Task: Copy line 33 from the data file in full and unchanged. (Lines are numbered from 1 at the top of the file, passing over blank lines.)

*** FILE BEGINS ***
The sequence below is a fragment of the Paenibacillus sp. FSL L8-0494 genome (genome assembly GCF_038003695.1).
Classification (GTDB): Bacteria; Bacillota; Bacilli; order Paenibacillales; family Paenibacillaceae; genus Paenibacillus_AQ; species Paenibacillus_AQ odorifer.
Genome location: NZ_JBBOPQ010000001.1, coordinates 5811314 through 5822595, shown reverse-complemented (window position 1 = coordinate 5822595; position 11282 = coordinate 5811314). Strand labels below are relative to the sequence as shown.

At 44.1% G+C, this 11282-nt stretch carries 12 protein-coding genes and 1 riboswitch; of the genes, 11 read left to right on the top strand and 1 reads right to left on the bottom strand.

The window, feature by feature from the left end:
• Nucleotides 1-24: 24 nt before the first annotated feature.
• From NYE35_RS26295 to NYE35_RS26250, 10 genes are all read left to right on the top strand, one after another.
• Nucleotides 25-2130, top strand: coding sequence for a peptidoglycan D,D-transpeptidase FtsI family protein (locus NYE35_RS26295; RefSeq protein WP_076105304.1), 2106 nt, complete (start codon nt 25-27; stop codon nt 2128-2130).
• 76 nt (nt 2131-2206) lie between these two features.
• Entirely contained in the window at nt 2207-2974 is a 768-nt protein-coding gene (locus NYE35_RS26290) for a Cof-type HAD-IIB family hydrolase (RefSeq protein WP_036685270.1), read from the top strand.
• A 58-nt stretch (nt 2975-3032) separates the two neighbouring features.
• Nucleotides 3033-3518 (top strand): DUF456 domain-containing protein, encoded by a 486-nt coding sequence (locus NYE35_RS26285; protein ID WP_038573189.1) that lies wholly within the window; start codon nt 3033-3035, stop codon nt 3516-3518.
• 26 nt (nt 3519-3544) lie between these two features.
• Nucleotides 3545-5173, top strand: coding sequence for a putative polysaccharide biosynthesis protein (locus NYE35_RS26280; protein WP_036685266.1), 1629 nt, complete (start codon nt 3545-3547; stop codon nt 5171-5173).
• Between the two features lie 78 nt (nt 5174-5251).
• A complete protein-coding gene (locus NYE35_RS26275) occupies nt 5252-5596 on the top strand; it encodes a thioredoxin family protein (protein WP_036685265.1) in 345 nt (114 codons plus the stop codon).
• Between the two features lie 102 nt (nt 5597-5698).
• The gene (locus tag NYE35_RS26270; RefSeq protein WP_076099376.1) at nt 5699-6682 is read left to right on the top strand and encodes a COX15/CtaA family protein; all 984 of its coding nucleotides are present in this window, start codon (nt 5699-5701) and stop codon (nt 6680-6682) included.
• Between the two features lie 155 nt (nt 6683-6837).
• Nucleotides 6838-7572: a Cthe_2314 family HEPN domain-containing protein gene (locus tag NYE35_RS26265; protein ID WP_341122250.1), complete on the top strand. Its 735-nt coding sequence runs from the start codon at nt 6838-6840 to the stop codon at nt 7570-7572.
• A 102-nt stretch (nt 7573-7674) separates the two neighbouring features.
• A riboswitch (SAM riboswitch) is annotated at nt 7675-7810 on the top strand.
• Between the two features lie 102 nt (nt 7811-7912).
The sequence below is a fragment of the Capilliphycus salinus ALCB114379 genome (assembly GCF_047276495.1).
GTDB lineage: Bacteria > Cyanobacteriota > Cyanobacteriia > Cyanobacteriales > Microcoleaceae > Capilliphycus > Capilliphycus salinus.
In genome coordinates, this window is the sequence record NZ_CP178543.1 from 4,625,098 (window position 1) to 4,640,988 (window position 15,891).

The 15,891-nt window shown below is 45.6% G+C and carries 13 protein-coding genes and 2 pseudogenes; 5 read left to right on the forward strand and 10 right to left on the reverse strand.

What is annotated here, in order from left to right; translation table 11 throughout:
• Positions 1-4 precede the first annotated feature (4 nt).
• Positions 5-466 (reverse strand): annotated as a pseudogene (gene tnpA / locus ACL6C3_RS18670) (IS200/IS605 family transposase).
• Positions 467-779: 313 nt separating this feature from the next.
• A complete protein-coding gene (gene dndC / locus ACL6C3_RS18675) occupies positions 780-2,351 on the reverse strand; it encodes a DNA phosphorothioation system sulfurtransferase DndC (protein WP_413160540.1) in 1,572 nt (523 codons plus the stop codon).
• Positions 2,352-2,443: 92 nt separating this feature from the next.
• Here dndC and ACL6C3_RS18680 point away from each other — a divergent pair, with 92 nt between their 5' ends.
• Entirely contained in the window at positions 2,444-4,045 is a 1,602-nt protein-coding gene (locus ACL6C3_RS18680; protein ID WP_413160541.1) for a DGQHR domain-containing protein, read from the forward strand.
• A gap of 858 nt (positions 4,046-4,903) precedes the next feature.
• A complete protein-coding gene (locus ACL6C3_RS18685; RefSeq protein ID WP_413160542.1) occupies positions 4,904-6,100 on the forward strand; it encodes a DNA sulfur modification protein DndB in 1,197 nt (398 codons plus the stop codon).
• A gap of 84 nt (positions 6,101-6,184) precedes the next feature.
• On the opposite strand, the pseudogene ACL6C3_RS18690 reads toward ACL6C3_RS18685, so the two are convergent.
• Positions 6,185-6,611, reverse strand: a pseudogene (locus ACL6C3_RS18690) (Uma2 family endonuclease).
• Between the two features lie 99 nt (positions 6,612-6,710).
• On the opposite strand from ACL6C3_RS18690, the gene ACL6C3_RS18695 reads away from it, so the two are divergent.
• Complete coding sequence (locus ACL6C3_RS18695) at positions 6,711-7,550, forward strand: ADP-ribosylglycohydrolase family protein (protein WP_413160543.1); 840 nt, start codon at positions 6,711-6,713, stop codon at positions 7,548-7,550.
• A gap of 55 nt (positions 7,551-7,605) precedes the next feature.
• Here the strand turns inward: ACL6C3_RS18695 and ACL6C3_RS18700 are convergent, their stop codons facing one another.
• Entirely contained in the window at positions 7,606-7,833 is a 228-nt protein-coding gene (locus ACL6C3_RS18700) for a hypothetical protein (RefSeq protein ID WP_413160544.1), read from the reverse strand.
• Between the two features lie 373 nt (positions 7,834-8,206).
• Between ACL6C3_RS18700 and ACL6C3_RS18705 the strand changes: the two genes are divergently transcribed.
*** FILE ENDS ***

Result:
• Positions 2,352-2,443: 92 nt separating this feature from the next.